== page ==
"Seaside was a reality show before cable," says professional photographer David DiMicco. "When I was a kid, it was loud, it was colorful, it was out of control all the time — never in a dangerous sense, but always colorful."
In his youth, DiMicco remembers spending summers working at Nevers — his father's steak shop — surfing by Casino Pier and chasing girls on the boardwalk at Seaside Heights.
So eight months ago, when the wrath of Superstorm Sandy displaced residents, shuttered businesses and ripped up the boardwalk, DiMicco's attention and camera returned to Seaside Heights. From January to May, DiMicco began a personal project documenting the destruction and rebuilding of the boardwalk.
"You have the beach, and the arcades and the buildings, but no boardwalk. There is no threshold," said DiMicco. "Without the boardwalk, it's a different thing. You have all this talking and screaming, but it is only to the ocean."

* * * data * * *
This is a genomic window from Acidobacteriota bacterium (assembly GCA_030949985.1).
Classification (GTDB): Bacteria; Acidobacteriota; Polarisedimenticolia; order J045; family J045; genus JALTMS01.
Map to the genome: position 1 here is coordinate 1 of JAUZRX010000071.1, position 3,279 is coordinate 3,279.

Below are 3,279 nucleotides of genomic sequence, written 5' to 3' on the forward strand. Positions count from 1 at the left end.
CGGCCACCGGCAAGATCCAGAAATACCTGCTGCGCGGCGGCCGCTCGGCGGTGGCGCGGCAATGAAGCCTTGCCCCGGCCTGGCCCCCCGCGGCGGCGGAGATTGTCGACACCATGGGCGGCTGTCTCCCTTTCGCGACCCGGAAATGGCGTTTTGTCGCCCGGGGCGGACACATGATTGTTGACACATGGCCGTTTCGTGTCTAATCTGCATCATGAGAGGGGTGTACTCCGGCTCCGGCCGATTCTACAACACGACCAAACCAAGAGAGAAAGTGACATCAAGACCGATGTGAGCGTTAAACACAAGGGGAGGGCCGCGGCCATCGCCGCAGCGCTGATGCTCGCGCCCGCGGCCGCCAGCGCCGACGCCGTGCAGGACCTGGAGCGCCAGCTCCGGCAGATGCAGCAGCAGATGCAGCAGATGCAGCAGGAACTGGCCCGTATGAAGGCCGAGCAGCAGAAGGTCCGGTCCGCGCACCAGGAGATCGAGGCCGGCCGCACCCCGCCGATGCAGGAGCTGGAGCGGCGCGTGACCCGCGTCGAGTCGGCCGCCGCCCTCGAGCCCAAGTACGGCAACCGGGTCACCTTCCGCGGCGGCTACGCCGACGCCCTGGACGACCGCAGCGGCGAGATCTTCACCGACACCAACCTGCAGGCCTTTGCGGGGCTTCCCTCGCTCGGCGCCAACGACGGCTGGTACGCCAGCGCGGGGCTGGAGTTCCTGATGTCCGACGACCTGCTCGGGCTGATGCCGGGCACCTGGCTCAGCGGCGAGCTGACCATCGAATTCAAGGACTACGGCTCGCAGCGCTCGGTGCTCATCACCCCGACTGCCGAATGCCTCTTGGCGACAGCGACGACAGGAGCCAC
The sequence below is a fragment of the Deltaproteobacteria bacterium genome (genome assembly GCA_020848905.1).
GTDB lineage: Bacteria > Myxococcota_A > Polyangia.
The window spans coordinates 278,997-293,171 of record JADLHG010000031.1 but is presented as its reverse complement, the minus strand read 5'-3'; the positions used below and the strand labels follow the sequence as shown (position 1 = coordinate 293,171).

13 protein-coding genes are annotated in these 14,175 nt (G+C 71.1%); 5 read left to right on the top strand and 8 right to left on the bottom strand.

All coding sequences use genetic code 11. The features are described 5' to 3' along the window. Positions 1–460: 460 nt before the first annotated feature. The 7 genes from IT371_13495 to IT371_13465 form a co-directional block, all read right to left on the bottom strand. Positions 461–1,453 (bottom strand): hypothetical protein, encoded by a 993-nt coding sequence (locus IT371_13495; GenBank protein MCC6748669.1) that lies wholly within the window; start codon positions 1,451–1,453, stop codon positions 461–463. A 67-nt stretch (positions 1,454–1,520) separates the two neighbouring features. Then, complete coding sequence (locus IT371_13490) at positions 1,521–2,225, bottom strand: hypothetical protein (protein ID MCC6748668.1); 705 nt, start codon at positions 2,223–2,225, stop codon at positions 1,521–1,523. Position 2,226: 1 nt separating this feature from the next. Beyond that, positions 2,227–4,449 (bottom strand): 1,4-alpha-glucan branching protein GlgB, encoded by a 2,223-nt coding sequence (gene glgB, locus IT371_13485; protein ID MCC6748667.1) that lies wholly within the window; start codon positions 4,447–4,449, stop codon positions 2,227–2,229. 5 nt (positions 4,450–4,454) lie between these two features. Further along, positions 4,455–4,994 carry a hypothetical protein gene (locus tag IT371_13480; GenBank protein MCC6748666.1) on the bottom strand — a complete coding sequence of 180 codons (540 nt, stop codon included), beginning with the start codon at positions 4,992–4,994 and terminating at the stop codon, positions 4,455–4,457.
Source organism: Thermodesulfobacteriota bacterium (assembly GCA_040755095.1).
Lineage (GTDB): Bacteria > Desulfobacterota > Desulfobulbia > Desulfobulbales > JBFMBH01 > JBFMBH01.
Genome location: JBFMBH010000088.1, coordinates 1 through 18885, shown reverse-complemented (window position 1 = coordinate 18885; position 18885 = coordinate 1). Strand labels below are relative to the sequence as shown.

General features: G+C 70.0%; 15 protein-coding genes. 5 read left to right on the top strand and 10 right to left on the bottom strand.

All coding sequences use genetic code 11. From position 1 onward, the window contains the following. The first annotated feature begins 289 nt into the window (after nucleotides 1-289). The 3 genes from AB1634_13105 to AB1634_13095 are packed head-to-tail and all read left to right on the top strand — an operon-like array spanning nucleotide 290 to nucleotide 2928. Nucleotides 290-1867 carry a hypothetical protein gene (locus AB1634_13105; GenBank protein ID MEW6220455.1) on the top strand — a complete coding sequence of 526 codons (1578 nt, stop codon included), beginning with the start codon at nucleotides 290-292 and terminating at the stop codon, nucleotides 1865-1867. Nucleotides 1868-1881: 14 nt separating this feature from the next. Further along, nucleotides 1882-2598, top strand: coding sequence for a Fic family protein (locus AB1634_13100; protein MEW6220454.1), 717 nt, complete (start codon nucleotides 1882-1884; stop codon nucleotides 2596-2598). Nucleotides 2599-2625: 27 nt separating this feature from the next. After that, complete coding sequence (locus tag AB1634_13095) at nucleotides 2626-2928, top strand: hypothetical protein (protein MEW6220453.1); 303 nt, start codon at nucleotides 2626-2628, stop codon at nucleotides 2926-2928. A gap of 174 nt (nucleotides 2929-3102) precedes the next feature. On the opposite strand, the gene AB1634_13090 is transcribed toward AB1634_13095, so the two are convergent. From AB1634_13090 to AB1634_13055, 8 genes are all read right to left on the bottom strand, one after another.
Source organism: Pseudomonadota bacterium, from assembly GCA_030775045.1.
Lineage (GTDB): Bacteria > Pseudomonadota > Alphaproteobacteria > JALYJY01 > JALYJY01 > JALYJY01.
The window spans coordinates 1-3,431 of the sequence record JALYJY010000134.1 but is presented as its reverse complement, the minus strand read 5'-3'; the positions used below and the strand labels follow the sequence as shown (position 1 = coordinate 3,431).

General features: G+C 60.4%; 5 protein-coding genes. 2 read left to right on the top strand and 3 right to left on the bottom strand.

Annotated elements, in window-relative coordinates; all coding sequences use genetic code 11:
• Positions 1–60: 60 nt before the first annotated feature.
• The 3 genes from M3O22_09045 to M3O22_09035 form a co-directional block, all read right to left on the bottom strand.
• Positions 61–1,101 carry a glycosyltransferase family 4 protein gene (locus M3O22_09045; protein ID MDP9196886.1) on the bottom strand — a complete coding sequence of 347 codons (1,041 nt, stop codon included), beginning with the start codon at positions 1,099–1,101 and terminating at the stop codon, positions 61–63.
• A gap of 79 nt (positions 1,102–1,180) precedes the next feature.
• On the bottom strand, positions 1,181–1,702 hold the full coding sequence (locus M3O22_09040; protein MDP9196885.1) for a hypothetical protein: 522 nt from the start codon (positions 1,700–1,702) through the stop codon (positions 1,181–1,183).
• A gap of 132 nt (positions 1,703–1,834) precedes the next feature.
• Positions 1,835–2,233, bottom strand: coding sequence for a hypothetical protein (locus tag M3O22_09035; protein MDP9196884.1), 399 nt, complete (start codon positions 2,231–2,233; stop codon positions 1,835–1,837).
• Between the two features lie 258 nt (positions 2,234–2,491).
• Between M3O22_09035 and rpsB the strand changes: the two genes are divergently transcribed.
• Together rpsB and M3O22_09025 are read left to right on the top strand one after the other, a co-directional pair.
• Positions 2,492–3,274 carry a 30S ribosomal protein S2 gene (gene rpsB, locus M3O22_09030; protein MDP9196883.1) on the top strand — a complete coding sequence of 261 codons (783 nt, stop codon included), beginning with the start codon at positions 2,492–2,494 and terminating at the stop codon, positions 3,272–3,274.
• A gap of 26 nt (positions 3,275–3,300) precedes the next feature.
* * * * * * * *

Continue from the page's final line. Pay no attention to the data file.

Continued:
At sunrise and sunset, DiMicco captured the iconic JetStar roller coaster wading in the Atlantic, the Ferris wheel balancing on the Fun Town Amusement Pier, and the deserted carnival-like atmosphere. As the project progressed, DiMicco showed pilings on the beach and the rebuilding of the boardwalk. He captured people once again strolling along the shops.
Listen to an interview with NewsWorks Tonight host Dave Heller and David DiMicco about his collection of photographs, "Seaside Heights Boardwalk: A Landscape in Transition" using the audio player above.
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